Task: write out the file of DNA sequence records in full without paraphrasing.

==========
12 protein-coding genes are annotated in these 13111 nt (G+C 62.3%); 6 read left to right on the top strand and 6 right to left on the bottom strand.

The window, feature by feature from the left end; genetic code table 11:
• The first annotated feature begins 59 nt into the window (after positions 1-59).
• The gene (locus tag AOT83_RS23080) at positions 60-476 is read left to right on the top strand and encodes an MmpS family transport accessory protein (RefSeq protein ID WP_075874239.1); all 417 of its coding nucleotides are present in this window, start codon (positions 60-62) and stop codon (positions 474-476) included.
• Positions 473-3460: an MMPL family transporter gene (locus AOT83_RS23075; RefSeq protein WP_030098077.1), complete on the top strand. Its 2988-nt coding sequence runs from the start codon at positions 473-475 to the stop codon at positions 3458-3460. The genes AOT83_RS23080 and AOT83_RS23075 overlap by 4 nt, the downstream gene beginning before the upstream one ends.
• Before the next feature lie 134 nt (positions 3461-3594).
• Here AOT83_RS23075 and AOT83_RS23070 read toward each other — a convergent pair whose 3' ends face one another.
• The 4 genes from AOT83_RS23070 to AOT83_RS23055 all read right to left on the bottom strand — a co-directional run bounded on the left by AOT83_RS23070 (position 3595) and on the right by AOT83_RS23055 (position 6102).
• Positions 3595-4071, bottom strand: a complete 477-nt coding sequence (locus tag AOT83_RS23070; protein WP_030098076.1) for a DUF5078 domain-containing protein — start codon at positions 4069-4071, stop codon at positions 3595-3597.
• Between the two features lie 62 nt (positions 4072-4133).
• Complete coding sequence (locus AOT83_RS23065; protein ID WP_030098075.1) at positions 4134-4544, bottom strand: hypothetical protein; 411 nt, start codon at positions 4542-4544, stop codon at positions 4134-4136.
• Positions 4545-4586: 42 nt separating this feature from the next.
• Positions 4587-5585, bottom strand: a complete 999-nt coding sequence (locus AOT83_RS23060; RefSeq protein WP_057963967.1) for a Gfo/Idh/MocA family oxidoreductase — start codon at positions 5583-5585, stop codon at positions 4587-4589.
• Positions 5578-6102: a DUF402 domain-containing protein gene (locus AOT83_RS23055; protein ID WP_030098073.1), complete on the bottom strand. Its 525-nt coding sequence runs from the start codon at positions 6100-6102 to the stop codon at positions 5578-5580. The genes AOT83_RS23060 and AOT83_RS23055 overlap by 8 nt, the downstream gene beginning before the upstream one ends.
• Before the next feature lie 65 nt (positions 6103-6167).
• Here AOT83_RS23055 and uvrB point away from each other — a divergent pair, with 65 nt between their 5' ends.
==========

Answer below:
12 protein-coding genes are annotated in these 13111 nt (G+C 62.3%); 6 read left to right on the top strand and 6 right to left on the bottom strand.

The window, feature by feature from the left end; genetic code table 11:
• The first annotated feature begins 59 nt into the window (after positions 1-59).
• The gene (locus tag AOT83_RS23080) at positions 60-476 is read left to right on the top strand and encodes an MmpS family transport accessory protein (RefSeq protein ID WP_075874239.1); all 417 of its coding nucleotides are present in this window, start codon (positions 60-62) and stop codon (positions 474-476) included.
• Positions 473-3460: an MMPL family transporter gene (locus AOT83_RS23075; RefSeq protein WP_030098077.1), complete on the top strand. Its 2988-nt coding sequence runs from the start codon at positions 473-475 to the stop codon at positions 3458-3460. The genes AOT83_RS23080 and AOT83_RS23075 overlap by 4 nt, the downstream gene beginning before the upstream one ends.
• Before the next feature lie 134 nt (positions 3461-3594).
• Here AOT83_RS23075 and AOT83_RS23070 read toward each other — a convergent pair whose 3' ends face one another.
• The 4 genes from AOT83_RS23070 to AOT83_RS23055 all read right to left on the bottom strand — a co-directional run bounded on the left by AOT83_RS23070 (position 3595) and on the right by AOT83_RS23055 (position 6102).
• Positions 3595-4071, bottom strand: a complete 477-nt coding sequence (locus tag AOT83_RS23070; protein WP_030098076.1) for a DUF5078 domain-containing protein — start codon at positions 4069-4071, stop codon at positions 3595-3597.
• Between the two features lie 62 nt (positions 4072-4133).
• Complete coding sequence (locus AOT83_RS23065; protein ID WP_030098075.1) at positions 4134-4544, bottom strand: hypothetical protein; 411 nt, start codon at positions 4542-4544, stop codon at positions 4134-4136.
• Positions 4545-4586: 42 nt separating this feature from the next.
• Positions 4587-5585, bottom strand: a complete 999-nt coding sequence (locus AOT83_RS23060; RefSeq protein WP_057963967.1) for a Gfo/Idh/MocA family oxidoreductase — start codon at positions 5583-5585, stop codon at positions 4587-4589.
• Positions 5578-6102: a DUF402 domain-containing protein gene (locus AOT83_RS23055; protein ID WP_030098073.1), complete on the bottom strand. Its 525-nt coding sequence runs from the start codon at positions 6100-6102 to the stop codon at positions 5578-5580. The genes AOT83_RS23060 and AOT83_RS23055 overlap by 8 nt, the downstream gene beginning before the upstream one ends.
• Before the next feature lie 65 nt (positions 6103-6167).
• Here AOT83_RS23055 and uvrB point away from each other — a divergent pair, with 65 nt between their 5' ends.